Fair enough. It's hard to maintain resolve when things look rough. But Bush isn't gonna cut and run, and I don't see that we're at that point yet. Kerry seems to be prepping us to do exactly that.

But Kerry has failed to capitalize thus far, struggling for months to find a clear, consistent way to differentiate his views from those of his Democratic rivals during the primary season and, since the spring, his general election foe in the White House.

Kerry's advisers say they're not sure whether it is too late for the Democrat to make the Iraq critique resonate. Polls show voters favor Bush over Kerry on Iraq and terrorism. The president shines the spotlight on his foreign policy agenda with a visit Tuesday to the United Nations.

So one candidate is proudly displaying his agenda to a world he knows damn well is hostile to it, and one candidate's boys can't come up with anything more forceful than "not sure whether it's too late to make [it] resonate."

Which of these candidates is taking the initiative and running with it?

Kerry said in August that he would have voted in 2002 to give Bush war-making ability, even had he known no weapons of mass destruction would be found. He stood by the vote again Monday, saying the president needed to use the threat of force to "act effectively" against Saddam.

He made a distinction between that vote to grant a president war-making authority and what he himself would have done as commander in chief with such power.

"Yet today, President Bush tells us that he would do everything all over again, the same way. How can he possibly be serious?" Bush's presidential rival said at New York University.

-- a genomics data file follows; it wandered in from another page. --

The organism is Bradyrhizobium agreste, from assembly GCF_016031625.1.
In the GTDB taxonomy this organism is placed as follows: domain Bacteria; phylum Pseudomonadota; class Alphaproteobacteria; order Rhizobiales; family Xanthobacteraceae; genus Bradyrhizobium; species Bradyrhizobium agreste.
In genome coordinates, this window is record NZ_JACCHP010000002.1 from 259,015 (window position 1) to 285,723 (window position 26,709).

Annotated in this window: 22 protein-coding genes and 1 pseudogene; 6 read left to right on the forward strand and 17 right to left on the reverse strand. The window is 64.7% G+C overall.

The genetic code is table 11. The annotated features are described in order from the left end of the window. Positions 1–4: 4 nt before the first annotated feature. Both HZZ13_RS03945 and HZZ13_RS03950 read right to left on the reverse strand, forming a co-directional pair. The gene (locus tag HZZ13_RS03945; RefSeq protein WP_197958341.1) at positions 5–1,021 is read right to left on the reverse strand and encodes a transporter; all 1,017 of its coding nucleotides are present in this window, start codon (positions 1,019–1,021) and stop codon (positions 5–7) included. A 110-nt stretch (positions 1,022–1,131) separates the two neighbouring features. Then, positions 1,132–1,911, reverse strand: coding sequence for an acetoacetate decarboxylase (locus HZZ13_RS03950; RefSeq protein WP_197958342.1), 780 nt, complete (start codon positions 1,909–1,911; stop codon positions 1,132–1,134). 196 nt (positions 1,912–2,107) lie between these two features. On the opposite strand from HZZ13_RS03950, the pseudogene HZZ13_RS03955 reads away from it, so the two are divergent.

"Even though I say that, knowing what I know, I would do exactly the same thing in my power as a Senator to authorize military force, it's obviously pig-headed for the President to say that, knowing what he knows, he would to exactly the same thing in ordering military force."

What a schmuck.

"Is he really saying to Americans that if we had known there were no imminent threat, no weapons of mass destruction, no ties to al-Qaida, the United States should have invaded Iraq? My answer is resoundingly no because a commander in chief's first responsibility is to make a wise and responsible decision to keep America safe."

But. What. WOULD. You. DO????????

Kerry called national security "a central issue in this campaign," a bow to the fact that the race is being waged on Bush's terrain.

"Invading Iraq was a crisis of historic proportions and, if we do not change course, there is the prospect of a war with no end in sight," he said.

Kerry used the word "truth" a dozen times to say Bush had dodged it. That doesn't count the number of times he said the president "failed to level" with Americans or misled and confused them. He blamed Bush for "colossal failures of judgment."

"This is stubborn incompetence," he said.

Only if we lose, smart guy. Then it magically becomes world-changing courage. Now ask yourself the question: Can we win? If we can, and you think the President can't, then get off your deity-expletived high-horse and let us in on your strategy. It's go time.

Kerry has sounded more hawkish, as in December when Democratic primary rival Howard Dean said the world was not safer with Saddam out of power. Anybody who believes that, Kerry said, doesn't "have the judgment to be president."

Reading that quote to his GOP crowd on Monday, Bush cracked: "I could not have said it better."

I wonder if Kerry knows that Bush is using his own sound bites from the primary, the time when you're supposed to shore up your party base by getting in bed with the wings, to attack him in the general election, when you're supposed to run to the center. I wonder, if he knows, how he feels about that.

The running mates got into the act, too. "Iraq's a mess," said Democratic Sen. John Edwards, while Vice President Dick Cheney said Kerry offers only "confusion, weakness, uncertainty and indecision."

Couldn't have said it better myself.

Monday, September 20, 2004

Everything Old is New Again